Many of the themes emerging from this study align with the International Commission on Education for the 21st Century (Delors Report) [13], and find common ground with other core ethics resources [14]. The Delors report highlights knowledge of self and others, appreciation of diversity and similarities among cultures, empathy and cooperative behavior, respect for other cultures and values, the ability to resolve conflict through dialogue, and working toward common objectives as key qualities. The United Nations Declaration of Human Rights stresses the importance of understanding, tolerance, and friendship [15]. In tandem with the stated health-through-peace goal of IPEME, students clearly demonstrated their interest in learning and understanding others’ cultural, religious and geopolitical presumptions and beliefs. The close interactions encouraged by IPEME’s unique make-up and the ready availability of qualified and sympathetic personnel may facilitate modelling in a very robust ‘hidden curriculum’ fashion [16, 17], the importance of which is only now being fully appreciated. Positive relationships and friendships have often sprung up spontaneously between participating students, leading to ongoing connections between alumni and cross-border visits.

Limitations

This was a study based on a single cohort of medical students. Faculty views were incorporated into the study design to reflect lessons learned from previous groups of IPEME students. Interviewees' views may reflect what they thought researchers wanted to hear, although utilization of an interviewer unknown to students may have mitigated this effect, and parallel analysis of faculty provided some degree of verification of data. IPEME’s application process is designed to select students whose views accord with the health-for-peace philosophy, and this may skew the goals and beliefs reflected in their interviews. It is likely that lessons learned from our study will be helpful to others developing ethics curricula for diverse medical student groups.

Our findings enabled us to create a curriculum that was delivered to IPEME medical students the following year. Further study will be needed to assess the utility of implementing our suggestions, and this forms the basis of our ongoing research.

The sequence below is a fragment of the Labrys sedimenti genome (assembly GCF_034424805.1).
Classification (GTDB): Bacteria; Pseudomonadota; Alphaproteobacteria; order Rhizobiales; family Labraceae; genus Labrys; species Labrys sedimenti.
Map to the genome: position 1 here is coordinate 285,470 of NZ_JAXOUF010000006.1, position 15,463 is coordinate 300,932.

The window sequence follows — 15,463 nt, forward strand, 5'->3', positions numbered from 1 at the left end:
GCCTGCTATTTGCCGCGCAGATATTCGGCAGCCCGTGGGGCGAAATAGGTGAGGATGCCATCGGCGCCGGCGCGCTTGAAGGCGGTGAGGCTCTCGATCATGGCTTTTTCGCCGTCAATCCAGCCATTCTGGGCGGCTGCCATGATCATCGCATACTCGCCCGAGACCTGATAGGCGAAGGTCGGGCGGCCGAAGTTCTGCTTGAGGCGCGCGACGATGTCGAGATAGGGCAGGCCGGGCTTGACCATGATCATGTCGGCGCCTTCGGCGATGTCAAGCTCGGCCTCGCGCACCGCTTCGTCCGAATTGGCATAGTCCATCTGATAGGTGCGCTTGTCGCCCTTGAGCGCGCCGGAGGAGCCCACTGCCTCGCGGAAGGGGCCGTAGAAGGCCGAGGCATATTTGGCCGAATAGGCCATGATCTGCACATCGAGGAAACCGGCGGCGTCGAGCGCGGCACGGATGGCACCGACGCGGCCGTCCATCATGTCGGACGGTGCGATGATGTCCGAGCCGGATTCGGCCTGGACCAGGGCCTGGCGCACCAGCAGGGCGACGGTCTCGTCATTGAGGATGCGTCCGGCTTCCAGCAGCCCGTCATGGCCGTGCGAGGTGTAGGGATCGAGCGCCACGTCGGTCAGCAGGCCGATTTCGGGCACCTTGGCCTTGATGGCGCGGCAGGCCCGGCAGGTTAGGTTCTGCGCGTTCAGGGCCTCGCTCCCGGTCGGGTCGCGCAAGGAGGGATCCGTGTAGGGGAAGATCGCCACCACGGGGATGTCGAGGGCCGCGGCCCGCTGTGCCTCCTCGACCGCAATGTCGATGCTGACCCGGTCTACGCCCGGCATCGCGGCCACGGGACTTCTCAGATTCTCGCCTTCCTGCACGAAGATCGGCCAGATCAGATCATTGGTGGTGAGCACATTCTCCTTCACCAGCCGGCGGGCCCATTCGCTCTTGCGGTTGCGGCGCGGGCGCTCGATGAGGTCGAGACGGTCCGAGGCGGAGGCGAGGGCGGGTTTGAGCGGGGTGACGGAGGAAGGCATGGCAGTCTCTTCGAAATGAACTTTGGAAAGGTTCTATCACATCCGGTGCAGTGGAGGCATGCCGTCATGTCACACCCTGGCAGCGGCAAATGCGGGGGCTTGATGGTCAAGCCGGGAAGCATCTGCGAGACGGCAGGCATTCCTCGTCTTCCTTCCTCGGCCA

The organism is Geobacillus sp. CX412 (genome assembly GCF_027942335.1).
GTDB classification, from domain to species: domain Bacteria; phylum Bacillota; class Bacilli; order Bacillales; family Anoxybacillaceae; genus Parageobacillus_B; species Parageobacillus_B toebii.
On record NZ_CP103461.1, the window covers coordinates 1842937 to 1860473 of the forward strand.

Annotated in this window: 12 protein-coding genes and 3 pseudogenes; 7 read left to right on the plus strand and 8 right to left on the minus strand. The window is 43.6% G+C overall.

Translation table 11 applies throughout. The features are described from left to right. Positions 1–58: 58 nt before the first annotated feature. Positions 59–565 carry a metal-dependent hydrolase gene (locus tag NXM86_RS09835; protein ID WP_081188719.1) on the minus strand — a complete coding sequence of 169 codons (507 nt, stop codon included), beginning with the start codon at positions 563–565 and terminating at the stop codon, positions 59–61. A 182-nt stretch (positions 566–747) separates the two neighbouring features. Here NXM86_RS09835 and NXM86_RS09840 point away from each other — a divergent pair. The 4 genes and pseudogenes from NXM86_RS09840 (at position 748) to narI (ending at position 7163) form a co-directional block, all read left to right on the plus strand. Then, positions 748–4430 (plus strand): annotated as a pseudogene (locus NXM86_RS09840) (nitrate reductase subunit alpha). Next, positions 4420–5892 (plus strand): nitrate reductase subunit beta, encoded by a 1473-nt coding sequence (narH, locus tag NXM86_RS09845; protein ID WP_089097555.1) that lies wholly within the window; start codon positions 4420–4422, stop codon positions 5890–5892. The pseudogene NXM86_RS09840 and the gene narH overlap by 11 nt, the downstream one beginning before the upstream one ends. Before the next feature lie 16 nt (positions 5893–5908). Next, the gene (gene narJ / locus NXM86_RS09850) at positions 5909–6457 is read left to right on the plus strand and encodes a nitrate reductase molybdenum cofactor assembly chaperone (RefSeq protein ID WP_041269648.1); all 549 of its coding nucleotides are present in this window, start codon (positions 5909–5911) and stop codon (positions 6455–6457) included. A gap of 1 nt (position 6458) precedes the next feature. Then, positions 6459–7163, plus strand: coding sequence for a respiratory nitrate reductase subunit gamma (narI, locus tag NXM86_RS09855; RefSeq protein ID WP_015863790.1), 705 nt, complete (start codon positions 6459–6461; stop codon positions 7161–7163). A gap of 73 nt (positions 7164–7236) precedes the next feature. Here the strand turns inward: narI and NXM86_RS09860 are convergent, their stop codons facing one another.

Conclusions

Understanding the issues relevant, and common, to a diverse student body such as those exemplified by our students, enabled us to identify specific high impact topics to be used in bioethics instruction. The structure, content and delivery of an ethics curriculum within a brief medical elective necessitates the careful choice of both topics and modalities. Students’ clear choice of interactive instruction over frontal imparting of knowledge stresses the potential need to develop unique instructional modalities in order to reach some of the worthy goals aspired to by bioethicists.

To the best of our knowledge, this is the first study utilizing a needs analysis from medical students coming from different geopolitical and religious beliefs to explore the content and method of delivery of an ethics curriculum catering to the unique needs of students from different geopolitical regions. It provides suggestions and insights into the development of an ethics curriculum that could be used for a diverse student body.

Endnotes

The University of Toronto Joint Centre for Bioethics is a partnership between the University of Toronto and affiliated healthcare organizations. It studies important ethical health-related topics through research and clinical activities. It consists of a network of over 180 multidisciplinary professionals seeking to improve health care standards at both national and international levels.

Abbreviation

IPEME, The International Pediatric Emergency Medicine Elective

Declarations

Acknowledgements

None to declare.

Funding

The Hospital for Sick Children Emergency Medicine Research Fund.

Availability of data and materials

All data sets supporting the results of this article are included within the article.

Authors’ contributions

RG, JH, RZ, DS conceived of the study, and participated in its design, coordination, analysis and helped to draft the manuscript. CK and HS participated in its design, coordination, analysis and helped to draft the manuscript. RV participated in the analysis and helped to draft the manuscript. All authors read and approved the final manuscript.

Competing interests

The authors declare that they have no competing interests.

Consent for publication

Not applicable.

Ethics approval and consent to participate

Ethical approval was granted by the Research Ethics Board, The Hospital for Sick Children, University of Toronto, Ontario, Canada All participants provided written informed consent.

Open AccessThis article is distributed under the terms of the Creative Commons Attribution 4.0 International License (http://creativecommons.org/licenses/by/4.0/), which permits unrestricted use, distribution, and reproduction in any medium, provided you give appropriate credit to the original author(s) and the source, provide a link to the Creative Commons license, and indicate if changes were made. The Creative Commons Public Domain Dedication waiver (http://creativecommons.org/publicdomain/zero/1.0/) applies to the data made available in this article, unless otherwise stated.

Authors’ Affiliations

(1)
Department of Bioethics, The Hospital for Sick Children
(2)
Division of Emergency Medicine, Health Sciences Centre, McMaster University
(3)
Osgoode Hall Law School, University of Toronto
(4)
Department of Bioethics, The Hospital for Sick Children, University of Toronto
(5)
Divisions of Paediatric Emergency Medicine and Clinical Pharmacology & Toxicology, The Hospital for Sick Children, University of Toronto

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Copyright

© The Author(s). 2016